The National Museum of Military History is a good place to learn about war, peace and Bulgarian history
Issue 45-46, June-July 2010
by Gergana Manolova; photography by Anthony Georgieff
The five wars that Bulgaria fought in the period 1878-1945 provide most of the exhibits at the National Museum of Military History. But there are others as well – objects from the whole history of the Bulgarian lands, starting with an ancient Greek helmet that might have come from the Iliad, and on through weapons from Bulgaria's medieval period, ending with the peacekeeping missions in Afghanistan and Iraq.
The idea for a museum of military history dates from the time of the First World War. One of the army commanders, General Pravoslav Tenev, saw an opportunity to collect the artefacts scattered all over Bulgaria, held by the regiments and exhibited in regional museums. The army headquarters agreed, and promised rewards to those who cooperated – and penalties to those who tried to hide them.
The general supervised the organisation of the museum, and thanks to him most of the exhibits arrived with a detailed provenance and history. He proclaimed that "future generations shall find all the valuable objects and documents from the present war, great in its success and first in its diversity..." At the time of writing, June 1916, Bulgaria already boasted a few victories and territorial acquisitions in Serbia and Romania, but it now found itself on the losing side – that of the Central Powers. The long war and mounting losses exhausted the economy and brought about a national catastrophe after 1918. It put an end to the ideal of uniting "all ethnic Bulgarian territories," as the nationalists put it. These territories covered half the Balkan peninsula.
Partly because of the financial chaos following the war, the Military Museum opened its first exhibition in 1937 on 15 Moskovska St. During the Second World War the Ethnographic Museum sent some of its exhibits over, including the manacles of the national hero Vasil Levski (1837-1873), which he wore before being hanged. One interesting object related to Levski is... a curl of his hair cut when he tried to become a monk in 1858.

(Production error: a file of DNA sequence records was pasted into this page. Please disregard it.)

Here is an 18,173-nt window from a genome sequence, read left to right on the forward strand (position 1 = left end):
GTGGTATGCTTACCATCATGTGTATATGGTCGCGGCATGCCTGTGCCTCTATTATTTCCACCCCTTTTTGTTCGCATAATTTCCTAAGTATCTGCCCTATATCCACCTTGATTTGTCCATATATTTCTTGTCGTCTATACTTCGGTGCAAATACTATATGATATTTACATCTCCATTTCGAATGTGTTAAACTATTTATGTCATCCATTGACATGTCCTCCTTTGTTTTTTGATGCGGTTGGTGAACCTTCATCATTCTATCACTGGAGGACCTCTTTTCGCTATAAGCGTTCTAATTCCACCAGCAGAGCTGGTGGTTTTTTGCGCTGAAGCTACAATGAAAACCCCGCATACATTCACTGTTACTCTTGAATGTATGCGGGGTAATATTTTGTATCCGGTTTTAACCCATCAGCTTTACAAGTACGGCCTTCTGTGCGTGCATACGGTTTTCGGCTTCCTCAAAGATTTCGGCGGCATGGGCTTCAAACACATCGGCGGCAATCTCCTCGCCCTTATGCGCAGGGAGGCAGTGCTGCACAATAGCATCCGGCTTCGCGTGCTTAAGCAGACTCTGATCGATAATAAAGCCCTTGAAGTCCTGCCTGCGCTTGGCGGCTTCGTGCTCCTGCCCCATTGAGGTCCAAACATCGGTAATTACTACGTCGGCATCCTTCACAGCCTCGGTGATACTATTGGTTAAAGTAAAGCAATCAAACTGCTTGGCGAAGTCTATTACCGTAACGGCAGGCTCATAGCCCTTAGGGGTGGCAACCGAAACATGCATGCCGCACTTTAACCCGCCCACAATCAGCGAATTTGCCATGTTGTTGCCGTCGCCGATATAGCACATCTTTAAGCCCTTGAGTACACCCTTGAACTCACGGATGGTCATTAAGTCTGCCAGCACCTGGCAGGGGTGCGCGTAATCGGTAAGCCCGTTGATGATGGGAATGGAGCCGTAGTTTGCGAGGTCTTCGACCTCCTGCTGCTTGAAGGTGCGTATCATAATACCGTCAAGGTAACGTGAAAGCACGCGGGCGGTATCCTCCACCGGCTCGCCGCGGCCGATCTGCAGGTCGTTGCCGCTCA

The Ethnographic Museum was destroyed in 1944 by Allied bombs.
Just a few months later, on 9 September 1944, the tables were turned – the Communists took over, and Bulgaria joined the Red Army. Until May 1945 the newly-renamed Bulgarian People's Army helped the Soviets go through Yugoslavia, and progressed into Hungary and Austria. Evidence of this is on display in the museum, including the personal effects of some captured Germans and a Nazi flag.
Significantly, Bulgaria's Communist period, which stretched for the better part of the late 20th Century, gets a bare mention. When the commissars took over, the army structure was completely overhauled. The top brass were appointed according to party loyalty rather than professional excellence. Some of them were Soviet officers of Bulgarian origin while others lacked even military training.
For the next 45 years the Soviet Union was the sole provider of arms, munitions and know-how. The Moscow supplies trickled to an end after 1990, when deliveries of spare parts for Russian weapons ceased. That Soviet hardware went into the museum after Bulgaria joined NATO in 2004. Now it constitutes the open-air exhibition of 220 objects on 10 acres, possibly the biggest of its kind in the Balkans. There are transporters, artillery, aeronautical, naval and missile machinery, some of it dating back to the Russo-Turkish War of 1877-1878. The exhibits are signposted in Bulgarian and English.
70 years ago, on 10 March 1943, Bulgaria's pro-Nazi government decided to defy Berlin and halt the deportation of Bulgaria's 50.000 Jews. This was down to the actions of one man - Dimitar Peshev. Just two years later he faced Communist justice and found himself on trial for his life. His niece Kaluda Kiradjieva remembers